Four private-sector companies are founding partners in a new program that will help fund Canada’s Indigenous tourism sector.
Indigenous tourism executives say that if the program is a success, they may get as much money from it as they do from the federal government.
Rocky Mountaineer, WestJet, Airbnb and Coast to Coast Experiences have all committed to help fund the program, which the Vancouver-based Indigenous Tourism Association of Canada (ITAC) calls the Indigenous Tourism Destination Fund (ITDF). Coast to Coast Experiences is likely best known in Vancouver for its Hop-On, Hop-off Sightseeing business.
“It's based on the concept of businesses asking customers to pay at least $0.25 per transaction,” ITAC CEO Keith Henry told BIV. “They would ask the customer to pay it, and they would pass the money along to us.”
He said that the program’s initial corporate partners have all agreed to either ask customers to pay at least $0.25 per transaction, or have that fee automatically added to customers’ bills.
“We didn't want them to opt out of the program because they thought it was too expensive so we’re saying that it is minimally $0.25,” Henry said.
In cases where the average transaction cost is in the thousands of dollars, as it is at Rocky Mountaineer, the charge is significantly more than $0.25.
The luxury railway journey seller plans to have an optional $5 charge added to each customer’s bill by Nov. 1, its vice-president of communications, sustainability and stakeholder relations, Nicole Ford, told BIV.
"We will contribute $5 from the seats sold on our Canadian routes to the ITDF," she said. "If a guest is not interested in having their purchase support the fund, they will have the option to opt out."
Other founding corporate partners have not yet said whether they will require customers to pay the surcharge, whether a donation will be voluntary or what their suggested fee will be.
“We're committed to supporting the fund,” WestJet spokeswoman Madison Kruger told BIV. “We will have more details to share in the future just on how that's going to work, and what the actual details will be. At this juncture, we're just committed to supporting the fund.”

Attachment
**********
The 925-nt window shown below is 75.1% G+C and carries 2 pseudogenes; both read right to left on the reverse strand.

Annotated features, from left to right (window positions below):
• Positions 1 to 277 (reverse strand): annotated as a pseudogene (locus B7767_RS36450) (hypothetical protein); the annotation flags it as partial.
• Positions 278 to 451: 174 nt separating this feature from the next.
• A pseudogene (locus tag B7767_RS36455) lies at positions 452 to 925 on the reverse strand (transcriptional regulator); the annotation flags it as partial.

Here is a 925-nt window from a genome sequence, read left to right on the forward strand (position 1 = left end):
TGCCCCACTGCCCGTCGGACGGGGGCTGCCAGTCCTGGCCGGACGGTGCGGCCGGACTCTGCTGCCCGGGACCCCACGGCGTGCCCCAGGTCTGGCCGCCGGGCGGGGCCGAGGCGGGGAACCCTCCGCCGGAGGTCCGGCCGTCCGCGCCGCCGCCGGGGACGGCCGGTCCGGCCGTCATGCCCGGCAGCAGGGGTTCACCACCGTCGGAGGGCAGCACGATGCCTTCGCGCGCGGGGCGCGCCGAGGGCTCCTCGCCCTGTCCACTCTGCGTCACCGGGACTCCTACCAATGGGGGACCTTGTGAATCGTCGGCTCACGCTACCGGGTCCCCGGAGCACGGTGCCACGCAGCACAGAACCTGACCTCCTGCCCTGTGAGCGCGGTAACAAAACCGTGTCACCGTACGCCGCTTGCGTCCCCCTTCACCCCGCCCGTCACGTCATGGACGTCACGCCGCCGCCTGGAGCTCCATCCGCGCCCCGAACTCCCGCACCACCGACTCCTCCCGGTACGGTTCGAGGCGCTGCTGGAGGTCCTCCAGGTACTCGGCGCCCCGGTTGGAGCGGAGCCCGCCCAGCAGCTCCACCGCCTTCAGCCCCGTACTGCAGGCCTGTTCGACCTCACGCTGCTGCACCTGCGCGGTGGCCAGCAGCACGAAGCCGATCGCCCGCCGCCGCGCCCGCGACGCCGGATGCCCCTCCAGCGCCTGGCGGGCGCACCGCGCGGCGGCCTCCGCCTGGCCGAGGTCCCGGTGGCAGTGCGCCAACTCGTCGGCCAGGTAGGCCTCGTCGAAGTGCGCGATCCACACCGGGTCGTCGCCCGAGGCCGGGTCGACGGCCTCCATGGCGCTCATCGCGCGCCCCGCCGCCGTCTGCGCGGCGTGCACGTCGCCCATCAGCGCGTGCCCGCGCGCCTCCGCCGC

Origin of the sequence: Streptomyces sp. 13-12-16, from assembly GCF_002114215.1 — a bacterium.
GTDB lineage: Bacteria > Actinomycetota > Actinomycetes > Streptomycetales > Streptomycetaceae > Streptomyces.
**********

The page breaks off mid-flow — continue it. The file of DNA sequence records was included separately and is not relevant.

Henry said that he is hoping that the program will generate $1 million in the fiscal year that ends March 31, 2024.
“Our goal is to see no less than $15 million to $20 million raised per year, which we would reinvest.”
Money raised would essentially be like a general revenue fund that ITAC could use to fund its operations and support Indigenous tourism initiatives across Canada.
Henry is based in Vancouver, as are about 24 of the organization’s 30 employees, he said.
ITAC’s budget is currently in the $15-million range, with almost all of that money coming from various funding sources within the federal government, he said.
During the pandemic, Henry was critical of the federal government for cutting his organization’s core funding by 20 per cent, and for only committing that funding on a one-year basis.
Core funding has not returned to pre-pandemic levels, he said today.
Henry continues to advocate for the federal government to create a separate line-item in its annual budget that is specifically for Indigenous tourism. The current practice is for Ottawa to allocate money for tourism, with the expectation that some of the funding will trickle down to Indigenous tourism.
Indigenous Tourism British Columbia has also been strategizing how to best lift interest in Indigenous tourism. It released its five-year plan last month.